As an oasis the Black Sea rim might have acted as a mixing pot, both for genes and language. Perhaps this is why Gamkrelidze was able to recognize so many words shared by the proto-Europeans, the proto-Kartvelians, the proto-Semites, and the proto-Ubaidians who would one day parent the Sumerians. It may also explain the transfer of a propensity for type B blood from settlers in southern Russia to those who would later immigrate to Mesopotamia and Egypt. The refuge for already-practicing farmers might also have provided a place to share tools, practical knowledge, seed, and livestock. As noted by many linguists, the borrowed vocabulary is especially rich in agrarian jargon. With its fertile river valleys, potential for grazing and hunting, abundant fish, and ease of communication by boat. (131)

South America

 

Mesoamerica

 On the other side of the world, in ancient Mexico, figurines of dogs have been found dating from about 8,000 years ago; fossilized dog remains have been discovered in several excavations; and, in a fascinating and intriguing combination, artifacts have been found in Mesoamerican burial sites that depict dogs on wheeled objects. These are either full-bodied dog figures mounted on four disk wheels attached to wooden axles or dogs whose bodies become sleds of sorts. The mystery of these objects stems from the belief that the ancient civilizations of the Americas did not have knowledge of the wheel. At one time it was thought that these dogs-on-wheels were children's toys, but scholars have since realized that their inclusion in burial sites marks a more serious significance. To ancient Mesoamericans the wheel symbolized the cycle of life, death, and rebirth. Like gold, neither it nor representations of it were used for utilitarian purposes. The dog also had symbolic significance. In Mexico it was a symbol of the night sun, making the dog a valuable companion to the deceased, who, according to Mexican cosmology, had to journey into the nine underworlds in the afterlife. (69)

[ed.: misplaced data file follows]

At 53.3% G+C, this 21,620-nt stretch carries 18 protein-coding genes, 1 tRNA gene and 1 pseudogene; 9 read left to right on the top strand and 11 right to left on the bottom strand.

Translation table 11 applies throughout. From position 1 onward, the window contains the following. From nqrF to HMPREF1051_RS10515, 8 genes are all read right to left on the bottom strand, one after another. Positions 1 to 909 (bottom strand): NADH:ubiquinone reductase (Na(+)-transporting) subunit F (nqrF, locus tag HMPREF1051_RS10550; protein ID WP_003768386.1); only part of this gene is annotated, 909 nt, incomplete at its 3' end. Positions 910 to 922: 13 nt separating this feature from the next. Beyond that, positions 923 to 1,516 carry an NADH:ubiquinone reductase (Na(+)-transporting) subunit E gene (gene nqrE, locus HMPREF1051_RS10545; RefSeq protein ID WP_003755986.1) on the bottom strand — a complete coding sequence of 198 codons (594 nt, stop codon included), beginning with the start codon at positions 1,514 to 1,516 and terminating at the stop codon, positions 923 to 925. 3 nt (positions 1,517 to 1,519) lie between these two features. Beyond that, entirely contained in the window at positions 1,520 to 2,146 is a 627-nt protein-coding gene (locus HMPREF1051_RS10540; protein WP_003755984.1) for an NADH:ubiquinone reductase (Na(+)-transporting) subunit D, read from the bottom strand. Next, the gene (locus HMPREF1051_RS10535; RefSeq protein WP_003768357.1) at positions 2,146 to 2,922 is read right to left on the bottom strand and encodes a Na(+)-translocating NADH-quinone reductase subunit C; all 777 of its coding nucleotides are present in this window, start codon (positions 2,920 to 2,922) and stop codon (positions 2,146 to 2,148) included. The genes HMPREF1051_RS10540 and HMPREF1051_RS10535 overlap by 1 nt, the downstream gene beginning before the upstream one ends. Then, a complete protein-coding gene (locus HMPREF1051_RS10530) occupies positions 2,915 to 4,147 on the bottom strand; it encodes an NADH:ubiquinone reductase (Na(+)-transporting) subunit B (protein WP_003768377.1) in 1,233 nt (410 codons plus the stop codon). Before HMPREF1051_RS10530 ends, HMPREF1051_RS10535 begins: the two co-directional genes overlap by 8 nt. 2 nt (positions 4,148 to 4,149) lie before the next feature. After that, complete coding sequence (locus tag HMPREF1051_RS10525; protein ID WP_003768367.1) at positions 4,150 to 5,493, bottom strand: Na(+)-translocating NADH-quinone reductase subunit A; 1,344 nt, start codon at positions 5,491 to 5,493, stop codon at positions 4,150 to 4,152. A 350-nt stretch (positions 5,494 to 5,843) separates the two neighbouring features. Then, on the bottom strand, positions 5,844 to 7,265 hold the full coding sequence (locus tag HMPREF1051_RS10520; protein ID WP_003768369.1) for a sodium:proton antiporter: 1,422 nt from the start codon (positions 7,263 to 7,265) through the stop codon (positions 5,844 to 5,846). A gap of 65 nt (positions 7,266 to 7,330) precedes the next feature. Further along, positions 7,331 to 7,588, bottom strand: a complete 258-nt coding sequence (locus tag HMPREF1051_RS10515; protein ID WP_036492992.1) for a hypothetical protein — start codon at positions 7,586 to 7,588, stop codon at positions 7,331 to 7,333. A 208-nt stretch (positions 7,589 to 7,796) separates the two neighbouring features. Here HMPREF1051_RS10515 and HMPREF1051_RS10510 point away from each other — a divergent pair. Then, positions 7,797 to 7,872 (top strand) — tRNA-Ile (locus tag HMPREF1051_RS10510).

Tlapacoya is located at the foot of a small, extinct volcano that formed an island or peninsula at the northern edge of Lake Chalco. Nevertheless, archaeological excavations on the ancient lake shores at the site's Zohapilco locality have yielded an impressively long sequence of occupation stretching back to 6,000 BC. (159)

North America

  C. Turner looked at many different features of teeth, including shoveling, and variations in the number of roots of premolars and molars. By comparing large samples of teeth on many different measurements, Turner concluded that: (2) New World groups are more like Asians than like Europeans; (1) all New World groups resemble each other more than they do most Old World populations; (3) dental variation is greater in North America than in South America; (4) there are three "clusters" of New World peoples. It is very difficult, however, to estimate rates of change in these kinds of physical features, and thereby to estimate how long ago the migrations to the Americas began, but Turner's calculations estimate a date of about 12,000 years ago for the initial colonization of the New World, with two much later waves of colonizations.(26)